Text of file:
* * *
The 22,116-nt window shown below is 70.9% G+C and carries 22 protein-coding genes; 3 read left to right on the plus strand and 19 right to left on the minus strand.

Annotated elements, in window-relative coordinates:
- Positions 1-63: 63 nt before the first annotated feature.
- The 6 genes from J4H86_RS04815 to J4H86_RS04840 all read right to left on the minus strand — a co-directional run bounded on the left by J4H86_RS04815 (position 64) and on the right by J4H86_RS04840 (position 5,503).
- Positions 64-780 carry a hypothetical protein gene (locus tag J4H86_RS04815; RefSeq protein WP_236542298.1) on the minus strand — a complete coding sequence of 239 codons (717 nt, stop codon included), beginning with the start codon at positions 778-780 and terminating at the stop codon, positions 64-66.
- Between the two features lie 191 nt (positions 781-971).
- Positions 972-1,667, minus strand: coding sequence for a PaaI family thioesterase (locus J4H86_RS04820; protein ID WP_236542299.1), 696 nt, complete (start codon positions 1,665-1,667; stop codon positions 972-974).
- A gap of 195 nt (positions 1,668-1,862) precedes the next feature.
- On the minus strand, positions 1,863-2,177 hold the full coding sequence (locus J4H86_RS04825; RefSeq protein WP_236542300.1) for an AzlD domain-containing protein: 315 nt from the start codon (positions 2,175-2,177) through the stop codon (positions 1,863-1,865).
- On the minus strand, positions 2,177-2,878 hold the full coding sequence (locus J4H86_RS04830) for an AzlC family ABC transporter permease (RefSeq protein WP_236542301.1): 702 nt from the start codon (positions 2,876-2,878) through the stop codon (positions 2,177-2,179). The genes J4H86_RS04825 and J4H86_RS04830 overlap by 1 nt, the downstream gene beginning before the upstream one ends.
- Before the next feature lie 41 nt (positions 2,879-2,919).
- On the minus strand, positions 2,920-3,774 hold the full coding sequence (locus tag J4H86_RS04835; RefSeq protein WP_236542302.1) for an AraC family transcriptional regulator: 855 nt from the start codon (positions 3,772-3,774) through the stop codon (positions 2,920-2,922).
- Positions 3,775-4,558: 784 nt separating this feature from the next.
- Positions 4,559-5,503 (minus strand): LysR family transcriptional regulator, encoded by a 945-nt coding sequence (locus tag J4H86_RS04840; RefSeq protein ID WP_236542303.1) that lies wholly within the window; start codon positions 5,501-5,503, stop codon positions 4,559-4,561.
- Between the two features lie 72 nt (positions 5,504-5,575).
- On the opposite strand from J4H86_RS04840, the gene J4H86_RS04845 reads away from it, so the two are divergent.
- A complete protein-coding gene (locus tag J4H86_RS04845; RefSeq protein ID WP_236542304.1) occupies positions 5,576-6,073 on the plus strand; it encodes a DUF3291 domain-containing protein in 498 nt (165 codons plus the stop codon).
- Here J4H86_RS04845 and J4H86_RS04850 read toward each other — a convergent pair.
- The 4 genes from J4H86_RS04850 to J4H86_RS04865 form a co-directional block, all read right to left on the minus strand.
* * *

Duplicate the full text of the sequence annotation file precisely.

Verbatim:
The 22,116-nt window shown below is 70.9% G+C and carries 22 protein-coding genes; 3 read left to right on the plus strand and 19 right to left on the minus strand.

Annotated elements, in window-relative coordinates:
- Positions 1-63: 63 nt before the first annotated feature.
- The 6 genes from J4H86_RS04815 to J4H86_RS04840 all read right to left on the minus strand — a co-directional run bounded on the left by J4H86_RS04815 (position 64) and on the right by J4H86_RS04840 (position 5,503).
- Positions 64-780 carry a hypothetical protein gene (locus tag J4H86_RS04815; RefSeq protein WP_236542298.1) on the minus strand — a complete coding sequence of 239 codons (717 nt, stop codon included), beginning with the start codon at positions 778-780 and terminating at the stop codon, positions 64-66.
- Between the two features lie 191 nt (positions 781-971).
- Positions 972-1,667, minus strand: coding sequence for a PaaI family thioesterase (locus J4H86_RS04820; protein ID WP_236542299.1), 696 nt, complete (start codon positions 1,665-1,667; stop codon positions 972-974).
- A gap of 195 nt (positions 1,668-1,862) precedes the next feature.
- On the minus strand, positions 1,863-2,177 hold the full coding sequence (locus J4H86_RS04825; RefSeq protein WP_236542300.1) for an AzlD domain-containing protein: 315 nt from the start codon (positions 2,175-2,177) through the stop codon (positions 1,863-1,865).
- On the minus strand, positions 2,177-2,878 hold the full coding sequence (locus J4H86_RS04830) for an AzlC family ABC transporter permease (RefSeq protein WP_236542301.1): 702 nt from the start codon (positions 2,876-2,878) through the stop codon (positions 2,177-2,179). The genes J4H86_RS04825 and J4H86_RS04830 overlap by 1 nt, the downstream gene beginning before the upstream one ends.
- Before the next feature lie 41 nt (positions 2,879-2,919).
- On the minus strand, positions 2,920-3,774 hold the full coding sequence (locus tag J4H86_RS04835; RefSeq protein WP_236542302.1) for an AraC family transcriptional regulator: 855 nt from the start codon (positions 3,772-3,774) through the stop codon (positions 2,920-2,922).
- Positions 3,775-4,558: 784 nt separating this feature from the next.
- Positions 4,559-5,503 (minus strand): LysR family transcriptional regulator, encoded by a 945-nt coding sequence (locus tag J4H86_RS04840; RefSeq protein ID WP_236542303.1) that lies wholly within the window; start codon positions 5,501-5,503, stop codon positions 4,559-4,561.
- Between the two features lie 72 nt (positions 5,504-5,575).
- On the opposite strand from J4H86_RS04840, the gene J4H86_RS04845 reads away from it, so the two are divergent.
- A complete protein-coding gene (locus tag J4H86_RS04845; RefSeq protein ID WP_236542304.1) occupies positions 5,576-6,073 on the plus strand; it encodes a DUF3291 domain-containing protein in 498 nt (165 codons plus the stop codon).
- Here J4H86_RS04845 and J4H86_RS04850 read toward each other — a convergent pair.
- The 4 genes from J4H86_RS04850 to J4H86_RS04865 form a co-directional block, all read right to left on the minus strand.